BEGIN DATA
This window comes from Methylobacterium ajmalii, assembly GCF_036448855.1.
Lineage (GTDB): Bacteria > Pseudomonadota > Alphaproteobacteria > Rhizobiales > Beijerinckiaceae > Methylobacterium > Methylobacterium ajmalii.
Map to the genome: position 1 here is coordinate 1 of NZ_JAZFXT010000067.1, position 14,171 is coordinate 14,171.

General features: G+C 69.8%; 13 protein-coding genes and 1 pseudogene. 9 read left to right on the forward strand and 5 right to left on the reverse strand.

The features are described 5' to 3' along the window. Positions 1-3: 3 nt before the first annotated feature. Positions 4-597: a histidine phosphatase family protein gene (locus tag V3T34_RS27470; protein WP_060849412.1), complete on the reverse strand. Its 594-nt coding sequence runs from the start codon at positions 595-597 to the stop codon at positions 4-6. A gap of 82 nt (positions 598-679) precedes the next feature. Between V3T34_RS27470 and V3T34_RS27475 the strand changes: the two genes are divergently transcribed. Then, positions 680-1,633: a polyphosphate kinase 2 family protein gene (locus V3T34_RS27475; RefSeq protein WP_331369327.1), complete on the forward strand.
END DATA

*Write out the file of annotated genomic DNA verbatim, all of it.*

This window comes from Methylobacterium ajmalii, assembly GCF_036448855.1.
Lineage (GTDB): Bacteria > Pseudomonadota > Alphaproteobacteria > Rhizobiales > Beijerinckiaceae > Methylobacterium > Methylobacterium ajmalii.
Map to the genome: position 1 here is coordinate 1 of NZ_JAZFXT010000067.1, position 14,171 is coordinate 14,171.

General features: G+C 69.8%; 13 protein-coding genes and 1 pseudogene. 9 read left to right on the forward strand and 5 right to left on the reverse strand.

The features are described 5' to 3' along the window. Positions 1-3: 3 nt before the first annotated feature. Positions 4-597: a histidine phosphatase family protein gene (locus tag V3T34_RS27470; protein WP_060849412.1), complete on the reverse strand. Its 594-nt coding sequence runs from the start codon at positions 595-597 to the stop codon at positions 4-6. A gap of 82 nt (positions 598-679) precedes the next feature. Between V3T34_RS27470 and V3T34_RS27475 the strand changes: the two genes are divergently transcribed. Then, positions 680-1,633: a polyphosphate kinase 2 family protein gene (locus V3T34_RS27475; RefSeq protein WP_331369327.1), complete on the forward strand.